15. 15. Millington et al. (2007)Land use regression modelhttp://www.landscapemodelling.net
  16. 16. Land use agent-based modelMillington et al. (2008)http://www.landscapemodelling.net
  17. 17. Modelling differencesStatistical modelling demands: Generalization and Aggregation Quantitative descriptions of relations Homogenization of measured objectsAgent-based modelling allows: Abstraction and Disaggregation Autonomous heterogeneous objects Explicit representation of causal powershttp://www.landscapemodelling.net
  18. 18. Agent-based representationAgents: Interactive (with other agents and env.) Autonomous behaviour Multiple attributes Adaptive (behaviour or attributes) Represent multiple levels of organizationEnvironment: Influences and influenced by agentshttp://www.landscapemodelling.net
  19. 19. Agent-based representationhttp://www.landscapemodelling.netGalan et al. (2009)
  20. 20. Agent-based representation Quantitative generalization and aggregation isnot required Abstractions can be based on Interviews Survey results Participant observation Natural language (mental) models encodedusing logical symbolizationhttp://www.landscapemodelling.net
  21. 21. Unfulfilled potentialhttp://www.landscapemodelling.netQuantitativeGeneralizationUtilityMaximizationPerfectRationalityPrediction Forecasting
  22. 22. Thin description Models are too simple and uncoupled fromreality to be relevant for understanding it?Yeah, Models are ‘thinner’ than ethnographers’ thickdescriptionsNah Abstractions are needed for understanding ABM need not be so epistemologically thinhttp://www.landscapemodelling.net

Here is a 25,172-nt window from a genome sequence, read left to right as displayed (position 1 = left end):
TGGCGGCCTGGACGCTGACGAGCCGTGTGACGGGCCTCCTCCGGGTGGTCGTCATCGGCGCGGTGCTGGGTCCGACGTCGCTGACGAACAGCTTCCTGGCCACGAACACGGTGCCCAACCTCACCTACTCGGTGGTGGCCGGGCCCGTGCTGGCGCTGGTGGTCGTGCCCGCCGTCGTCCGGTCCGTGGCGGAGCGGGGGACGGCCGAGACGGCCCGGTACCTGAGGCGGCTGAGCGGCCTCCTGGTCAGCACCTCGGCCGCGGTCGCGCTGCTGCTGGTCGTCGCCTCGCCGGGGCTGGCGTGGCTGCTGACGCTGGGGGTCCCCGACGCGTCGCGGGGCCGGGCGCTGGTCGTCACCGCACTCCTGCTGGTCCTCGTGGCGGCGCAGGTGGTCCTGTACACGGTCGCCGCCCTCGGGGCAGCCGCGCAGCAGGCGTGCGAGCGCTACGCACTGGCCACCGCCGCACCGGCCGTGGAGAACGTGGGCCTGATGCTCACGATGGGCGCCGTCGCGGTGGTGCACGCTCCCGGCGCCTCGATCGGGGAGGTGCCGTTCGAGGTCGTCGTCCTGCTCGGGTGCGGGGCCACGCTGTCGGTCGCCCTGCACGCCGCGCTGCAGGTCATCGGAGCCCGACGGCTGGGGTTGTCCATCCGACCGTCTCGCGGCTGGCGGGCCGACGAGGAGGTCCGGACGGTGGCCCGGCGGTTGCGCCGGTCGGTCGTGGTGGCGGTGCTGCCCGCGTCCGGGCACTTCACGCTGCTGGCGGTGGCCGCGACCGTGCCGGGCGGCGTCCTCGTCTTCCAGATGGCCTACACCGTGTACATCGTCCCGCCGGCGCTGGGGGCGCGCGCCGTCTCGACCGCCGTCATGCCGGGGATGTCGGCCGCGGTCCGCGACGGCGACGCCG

23. 23. Social and cultural aversionThree proposed reasons1. Misconceptions about this ‘modelling’ ABM associated with previously rejectedquantitative methods?2. Failure of ABM to exploit their potential Quantitative generalization etc. often still used3. Models are too ‘thin’ to understand the world Alone maybe, but could be used more ‘thickly’http://www.landscapemodelling.net
  24. 24. Epistemic RolesHeuristicStructure vs. AgencyNecessary vs. ContingentDialogicMensaticNarrativehttp://www.landscapemodelling.net
  25. 25. Epistemic RolesHeuristicStructure vs. AgencyNecessary vs. ContingentDialogicMensaticNarrativehttp://www.landscapemodelling.net
  26. 26. Recursionhttp://www.landscapemodelling.net
  27. 27. Recursionhttp://www.landscapemodelling.net
  28. 28. Structurationhttp://www.landscapemodelling.netStructure Agency